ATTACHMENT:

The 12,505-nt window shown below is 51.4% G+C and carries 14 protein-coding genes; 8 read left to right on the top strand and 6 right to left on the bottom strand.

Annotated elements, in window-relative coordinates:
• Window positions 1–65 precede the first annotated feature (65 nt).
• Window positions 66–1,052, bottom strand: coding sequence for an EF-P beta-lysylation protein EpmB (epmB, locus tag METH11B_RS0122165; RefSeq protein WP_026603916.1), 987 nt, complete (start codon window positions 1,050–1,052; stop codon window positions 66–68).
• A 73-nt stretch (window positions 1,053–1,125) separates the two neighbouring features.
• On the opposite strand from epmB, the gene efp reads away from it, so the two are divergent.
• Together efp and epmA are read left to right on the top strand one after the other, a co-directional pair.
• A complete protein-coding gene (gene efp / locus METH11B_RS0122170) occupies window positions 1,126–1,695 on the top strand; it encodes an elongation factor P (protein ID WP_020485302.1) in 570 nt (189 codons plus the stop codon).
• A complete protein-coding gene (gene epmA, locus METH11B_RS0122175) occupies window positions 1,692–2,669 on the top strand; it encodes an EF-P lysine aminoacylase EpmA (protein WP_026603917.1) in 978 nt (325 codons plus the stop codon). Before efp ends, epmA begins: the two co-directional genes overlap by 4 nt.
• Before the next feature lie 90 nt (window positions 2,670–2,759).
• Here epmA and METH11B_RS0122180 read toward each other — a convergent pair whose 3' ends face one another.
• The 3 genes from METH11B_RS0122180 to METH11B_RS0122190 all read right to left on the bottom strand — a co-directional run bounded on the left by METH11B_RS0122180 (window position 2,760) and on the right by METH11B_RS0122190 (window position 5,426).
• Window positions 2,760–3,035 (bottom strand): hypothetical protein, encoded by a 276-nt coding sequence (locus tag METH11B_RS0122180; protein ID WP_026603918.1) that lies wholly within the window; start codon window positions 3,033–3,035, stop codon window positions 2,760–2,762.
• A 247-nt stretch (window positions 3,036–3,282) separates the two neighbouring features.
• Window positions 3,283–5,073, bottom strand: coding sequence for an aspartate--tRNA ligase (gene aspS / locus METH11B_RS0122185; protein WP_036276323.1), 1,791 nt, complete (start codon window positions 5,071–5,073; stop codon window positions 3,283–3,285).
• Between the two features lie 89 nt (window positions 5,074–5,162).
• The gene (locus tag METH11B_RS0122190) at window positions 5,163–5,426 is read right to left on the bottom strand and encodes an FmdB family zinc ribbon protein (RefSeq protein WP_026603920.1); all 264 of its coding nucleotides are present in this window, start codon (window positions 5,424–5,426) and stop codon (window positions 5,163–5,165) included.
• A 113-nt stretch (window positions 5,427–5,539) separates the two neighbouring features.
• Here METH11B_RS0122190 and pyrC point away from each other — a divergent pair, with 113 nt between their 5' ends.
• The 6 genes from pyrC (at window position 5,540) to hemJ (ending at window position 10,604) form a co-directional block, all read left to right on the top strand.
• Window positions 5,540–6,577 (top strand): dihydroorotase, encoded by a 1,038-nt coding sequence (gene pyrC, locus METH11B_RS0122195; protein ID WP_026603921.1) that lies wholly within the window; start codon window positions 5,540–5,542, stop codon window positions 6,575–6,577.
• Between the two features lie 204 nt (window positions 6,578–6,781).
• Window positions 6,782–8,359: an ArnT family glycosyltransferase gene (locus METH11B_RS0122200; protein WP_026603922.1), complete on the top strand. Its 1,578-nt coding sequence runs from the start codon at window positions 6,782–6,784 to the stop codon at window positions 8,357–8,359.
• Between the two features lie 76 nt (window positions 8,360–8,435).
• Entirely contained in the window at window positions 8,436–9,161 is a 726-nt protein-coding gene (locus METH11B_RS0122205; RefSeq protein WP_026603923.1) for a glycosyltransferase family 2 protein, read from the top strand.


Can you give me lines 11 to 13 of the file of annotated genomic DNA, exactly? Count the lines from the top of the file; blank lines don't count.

• Here epmA and METH11B_RS0122180 read toward each other — a convergent pair whose 3' ends face one another.
• The 3 genes from METH11B_RS0122180 to METH11B_RS0122190 all read right to left on the bottom strand — a co-directional run bounded on the left by METH11B_RS0122180 (window position 2,760) and on the right by METH11B_RS0122190 (window position 5,426).
• Window positions 2,760–3,035 (bottom strand): hypothetical protein, encoded by a 276-nt coding sequence (locus tag METH11B_RS0122180; protein ID WP_026603918.1) that lies wholly within the window; start codon window positions 3,033–3,035, stop codon window positions 2,760–2,762.